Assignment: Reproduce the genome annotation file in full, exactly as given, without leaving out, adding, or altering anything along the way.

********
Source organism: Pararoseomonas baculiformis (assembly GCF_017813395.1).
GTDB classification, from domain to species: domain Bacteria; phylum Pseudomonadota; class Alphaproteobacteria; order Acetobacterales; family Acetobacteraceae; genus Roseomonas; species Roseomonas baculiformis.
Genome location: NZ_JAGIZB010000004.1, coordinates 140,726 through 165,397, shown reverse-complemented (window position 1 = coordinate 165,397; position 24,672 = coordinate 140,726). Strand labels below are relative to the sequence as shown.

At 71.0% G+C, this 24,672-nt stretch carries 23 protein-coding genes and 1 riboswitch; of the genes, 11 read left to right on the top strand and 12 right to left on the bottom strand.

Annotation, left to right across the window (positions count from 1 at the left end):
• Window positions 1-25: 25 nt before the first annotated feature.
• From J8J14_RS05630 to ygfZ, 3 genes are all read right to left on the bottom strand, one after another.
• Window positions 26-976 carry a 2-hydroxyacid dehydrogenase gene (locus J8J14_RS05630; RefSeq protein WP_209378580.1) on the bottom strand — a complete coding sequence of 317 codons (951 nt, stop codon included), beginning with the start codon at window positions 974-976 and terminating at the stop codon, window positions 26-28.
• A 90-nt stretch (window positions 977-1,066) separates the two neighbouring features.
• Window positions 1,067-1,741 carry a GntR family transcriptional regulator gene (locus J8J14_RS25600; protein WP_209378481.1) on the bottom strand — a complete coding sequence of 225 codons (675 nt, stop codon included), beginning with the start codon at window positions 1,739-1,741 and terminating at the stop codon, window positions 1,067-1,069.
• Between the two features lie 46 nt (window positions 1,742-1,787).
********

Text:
Source organism: Pararoseomonas baculiformis (assembly GCF_017813395.1).
GTDB classification, from domain to species: domain Bacteria; phylum Pseudomonadota; class Alphaproteobacteria; order Acetobacterales; family Acetobacteraceae; genus Roseomonas; species Roseomonas baculiformis.
Genome location: NZ_JAGIZB010000004.1, coordinates 140,726 through 165,397, shown reverse-complemented (window position 1 = coordinate 165,397; position 24,672 = coordinate 140,726). Strand labels below are relative to the sequence as shown.

At 71.0% G+C, this 24,672-nt stretch carries 23 protein-coding genes and 1 riboswitch; of the genes, 11 read left to right on the top strand and 12 right to left on the bottom strand.

Annotation, left to right across the window (positions count from 1 at the left end):
• Window positions 1-25: 25 nt before the first annotated feature.
• From J8J14_RS05630 to ygfZ, 3 genes are all read right to left on the bottom strand, one after another.
• Window positions 26-976 carry a 2-hydroxyacid dehydrogenase gene (locus J8J14_RS05630; RefSeq protein WP_209378580.1) on the bottom strand — a complete coding sequence of 317 codons (951 nt, stop codon included), beginning with the start codon at window positions 974-976 and terminating at the stop codon, window positions 26-28.
• A 90-nt stretch (window positions 977-1,066) separates the two neighbouring features.
• Window positions 1,067-1,741 carry a GntR family transcriptional regulator gene (locus J8J14_RS25600; protein WP_209378481.1) on the bottom strand — a complete coding sequence of 225 codons (675 nt, stop codon included), beginning with the start codon at window positions 1,739-1,741 and terminating at the stop codon, window positions 1,067-1,069.
• Between the two features lie 46 nt (window positions 1,742-1,787).